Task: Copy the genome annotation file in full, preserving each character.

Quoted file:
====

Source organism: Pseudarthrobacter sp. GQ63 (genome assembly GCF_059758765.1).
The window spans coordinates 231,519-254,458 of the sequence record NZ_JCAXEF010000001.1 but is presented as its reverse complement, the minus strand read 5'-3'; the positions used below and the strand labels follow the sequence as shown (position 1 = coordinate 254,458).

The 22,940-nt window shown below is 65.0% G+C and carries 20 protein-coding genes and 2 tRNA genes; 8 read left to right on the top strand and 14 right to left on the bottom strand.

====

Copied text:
Source organism: Pseudarthrobacter sp. GQ63 (genome assembly GCF_059758765.1).
The window spans coordinates 231,519-254,458 of the sequence record NZ_JCAXEF010000001.1 but is presented as its reverse complement, the minus strand read 5'-3'; the positions used below and the strand labels follow the sequence as shown (position 1 = coordinate 254,458).

The 22,940-nt window shown below is 65.0% G+C and carries 20 protein-coding genes and 2 tRNA genes; 8 read left to right on the top strand and 14 right to left on the bottom strand.